We think that trace elements should be measured regularly in dialysis patients to determine their overload or deficiency and necessary preventive or therapeutic interventions. For example, many hemodialysis patients suffer from aluminum, arsenic, and lead overload compared to non-CKD subjects [8,11-15]. Unfortunately, the chronic or long-term effects of toxic element overload in hemodialysis patients have not been well evaluated. This is due to the difficulty of monitoring dialysis patients, conducting cohort studies, and multifaceted complications in these patients.

Another issue is the precise definition of reference values of toxic and essential metals in CKD patients undergoing dialysis intervention. Unfortunately, the toxic levels of heavy metals defined for dialysis patients are far from the upper limit of the normal population. Rahimzadeh, et al. [8] stated that aluminum levels in normal people are less than 10μ/L, in dialysis patients less than 60μ/L, and critical toxicity is when the aluminum level exceeds 100μ/L. Nevertheless, we know that metabolic pathways, physiological process, and biological mechanisms are similar in CKD patients and normal population. Therefore, different definitions for the cut-off point and the upper limit of trace elements, in these two populations are not rational and need to be revised. Also, toxic levels occur only in a small number of patients and in rare cases, while overload status is common in most dialysis patients.

It appears that toxic metal overload status persists for long periods of time without reaching toxic levels (according to currently defined cut-off points) that are associated with clinical manifestations. We may have reported non-toxic but excessive levels of a metal in the circulation of a hemodialysis patient, but the patient suffers from accumulation of that element in internal tissues, and this is not considered in routine clinical evaluations. Long-term overload of toxic elements and insufficiency of essential elements affect the metabolic pathways and bring complications such as sickness and constant unwellness.

Another challenge is the loss of essential elements during maintenance dialysis. Increased levels of trace elements occur after dialysis due to blood concentration. If we measure trace elements in the dialysis ultrafiltrate, we will see that some elements are lost during maintenance dialysis while their blood levels are within the normal range or even above the upper limit. We have reported such findings in our previous studies [10,15]. If we assume that tissue stores of trace elements can compensate for their reduced blood levels, then we can expect unchanged or increased levels of toxic and essential elements. To solve the problem of loss of essential elements, after accurate measurement, supplemental formulations can be used. For example, doctors rarely request measurements of cobalt, manganese, and copper, even though these metals are essential for certain enzymes with critical roles in cell growth and development [16-18]. Therefore, supplementary formulations may be needed in management of CKD patients.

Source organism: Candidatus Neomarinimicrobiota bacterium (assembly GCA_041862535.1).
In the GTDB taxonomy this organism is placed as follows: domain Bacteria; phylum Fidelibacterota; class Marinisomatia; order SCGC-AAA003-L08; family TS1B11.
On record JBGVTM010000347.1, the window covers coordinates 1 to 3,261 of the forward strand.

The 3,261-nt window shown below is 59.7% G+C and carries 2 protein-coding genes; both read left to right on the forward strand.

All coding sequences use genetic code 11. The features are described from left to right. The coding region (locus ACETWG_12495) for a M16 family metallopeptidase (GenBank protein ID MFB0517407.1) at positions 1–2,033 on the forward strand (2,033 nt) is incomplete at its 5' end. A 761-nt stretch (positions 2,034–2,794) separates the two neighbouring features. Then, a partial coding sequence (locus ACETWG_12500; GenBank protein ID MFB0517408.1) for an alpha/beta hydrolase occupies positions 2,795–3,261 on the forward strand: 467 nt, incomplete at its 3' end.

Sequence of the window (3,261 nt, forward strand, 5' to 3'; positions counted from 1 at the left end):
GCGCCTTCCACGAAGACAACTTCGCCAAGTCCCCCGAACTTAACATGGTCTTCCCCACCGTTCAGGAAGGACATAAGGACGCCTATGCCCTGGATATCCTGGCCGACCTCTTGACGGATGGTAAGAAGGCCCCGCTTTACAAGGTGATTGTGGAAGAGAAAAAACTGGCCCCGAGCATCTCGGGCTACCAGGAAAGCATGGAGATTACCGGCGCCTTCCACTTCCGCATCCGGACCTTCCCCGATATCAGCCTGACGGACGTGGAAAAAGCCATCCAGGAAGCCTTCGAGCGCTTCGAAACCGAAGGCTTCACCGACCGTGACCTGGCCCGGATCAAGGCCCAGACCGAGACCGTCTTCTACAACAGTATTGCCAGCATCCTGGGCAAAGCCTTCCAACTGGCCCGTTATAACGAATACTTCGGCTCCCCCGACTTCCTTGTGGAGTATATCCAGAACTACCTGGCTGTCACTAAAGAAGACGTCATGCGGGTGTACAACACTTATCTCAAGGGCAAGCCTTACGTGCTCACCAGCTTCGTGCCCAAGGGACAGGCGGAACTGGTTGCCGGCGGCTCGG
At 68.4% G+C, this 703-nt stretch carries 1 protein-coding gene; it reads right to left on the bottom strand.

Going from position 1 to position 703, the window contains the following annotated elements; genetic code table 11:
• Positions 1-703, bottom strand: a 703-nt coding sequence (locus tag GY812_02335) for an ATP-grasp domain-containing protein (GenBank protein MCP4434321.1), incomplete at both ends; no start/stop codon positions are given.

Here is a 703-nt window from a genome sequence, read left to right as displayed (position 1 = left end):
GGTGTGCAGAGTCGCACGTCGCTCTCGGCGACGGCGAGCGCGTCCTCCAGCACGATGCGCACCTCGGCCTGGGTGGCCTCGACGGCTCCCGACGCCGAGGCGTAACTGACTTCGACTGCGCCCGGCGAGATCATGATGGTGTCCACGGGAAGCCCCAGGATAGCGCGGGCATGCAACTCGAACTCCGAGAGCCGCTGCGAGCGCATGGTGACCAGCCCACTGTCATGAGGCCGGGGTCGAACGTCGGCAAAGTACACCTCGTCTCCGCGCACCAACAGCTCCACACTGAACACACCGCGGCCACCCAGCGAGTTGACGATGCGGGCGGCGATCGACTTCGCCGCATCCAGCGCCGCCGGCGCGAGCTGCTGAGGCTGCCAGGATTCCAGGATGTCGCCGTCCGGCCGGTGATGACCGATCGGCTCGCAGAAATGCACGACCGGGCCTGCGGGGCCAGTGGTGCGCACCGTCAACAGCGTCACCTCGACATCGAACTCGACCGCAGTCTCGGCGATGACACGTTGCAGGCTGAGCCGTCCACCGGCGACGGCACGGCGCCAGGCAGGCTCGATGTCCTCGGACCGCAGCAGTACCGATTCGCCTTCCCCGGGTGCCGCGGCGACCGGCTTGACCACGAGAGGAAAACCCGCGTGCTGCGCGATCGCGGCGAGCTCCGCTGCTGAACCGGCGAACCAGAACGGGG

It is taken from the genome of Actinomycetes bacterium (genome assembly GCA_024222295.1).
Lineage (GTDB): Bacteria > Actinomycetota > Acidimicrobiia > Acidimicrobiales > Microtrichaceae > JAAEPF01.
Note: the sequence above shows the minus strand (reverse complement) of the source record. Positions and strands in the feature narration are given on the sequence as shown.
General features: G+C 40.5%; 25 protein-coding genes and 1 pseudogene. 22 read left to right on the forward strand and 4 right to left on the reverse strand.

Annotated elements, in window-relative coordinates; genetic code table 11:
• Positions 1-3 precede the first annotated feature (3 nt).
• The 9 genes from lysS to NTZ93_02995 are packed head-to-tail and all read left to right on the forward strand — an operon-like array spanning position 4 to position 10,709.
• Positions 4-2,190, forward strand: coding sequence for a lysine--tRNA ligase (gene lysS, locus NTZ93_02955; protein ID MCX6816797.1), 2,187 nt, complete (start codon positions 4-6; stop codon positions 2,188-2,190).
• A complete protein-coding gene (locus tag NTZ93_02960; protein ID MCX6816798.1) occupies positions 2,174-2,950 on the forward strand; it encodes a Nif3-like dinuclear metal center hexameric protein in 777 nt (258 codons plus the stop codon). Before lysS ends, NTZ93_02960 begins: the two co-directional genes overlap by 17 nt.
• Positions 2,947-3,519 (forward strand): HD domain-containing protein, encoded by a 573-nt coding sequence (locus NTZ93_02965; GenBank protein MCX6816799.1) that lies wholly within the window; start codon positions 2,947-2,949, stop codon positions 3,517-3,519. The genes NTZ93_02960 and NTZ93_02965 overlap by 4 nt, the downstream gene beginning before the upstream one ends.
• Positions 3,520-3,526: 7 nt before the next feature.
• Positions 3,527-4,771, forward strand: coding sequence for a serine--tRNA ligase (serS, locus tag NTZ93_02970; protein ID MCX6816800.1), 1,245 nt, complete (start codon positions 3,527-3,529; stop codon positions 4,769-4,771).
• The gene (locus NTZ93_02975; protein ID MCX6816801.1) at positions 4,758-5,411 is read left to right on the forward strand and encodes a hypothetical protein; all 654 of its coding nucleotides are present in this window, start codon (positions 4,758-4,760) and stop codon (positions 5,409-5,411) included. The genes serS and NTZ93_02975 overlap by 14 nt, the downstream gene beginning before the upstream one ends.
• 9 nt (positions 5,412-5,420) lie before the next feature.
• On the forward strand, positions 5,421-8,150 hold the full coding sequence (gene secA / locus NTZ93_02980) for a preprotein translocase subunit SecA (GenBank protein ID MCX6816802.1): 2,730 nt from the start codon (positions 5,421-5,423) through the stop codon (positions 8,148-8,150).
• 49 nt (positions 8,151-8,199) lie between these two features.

The last challenge is the need of alleviating the overload of toxic elements in dialysis patients. Such treatment is necessary to reduce toxicity and possibly improve morbidity. It may be necessary to consider chelator drugs such as penicillamine in the treatment protocols of dialysis patients. However, the effectiveness of such treatments must be demonstrated in clinical studies before adding this preventive intervention to the therapeutic guidelines of CKD patients.


Overall, the need to monitor toxic and trace elements should be reconsidered in clinical guidelines when managing CKD patients and those on maintenance dialysis. Essential trace elements should be prescribed for CKD patients. In addition, the toxic metal overload should be reduced in the CKD patient’s body by chelators, if necessary, based on the results of accurate clinical laboratory methods. Achieving these goals requires access to appropriate measurement facilities with accurate and precise results, defining more sensitive cut-off points regarding the lower and upper limits of the blood levels of essential and toxic elements in CKD patients. Therefore, there are unclear aspects about the biology and physiopathology of trace and toxic elements that require extensive studies to obtain better guidelines for increasing life expectancy in CKD patients.



Conflicts of Interest

The authors declare no conflict of interest.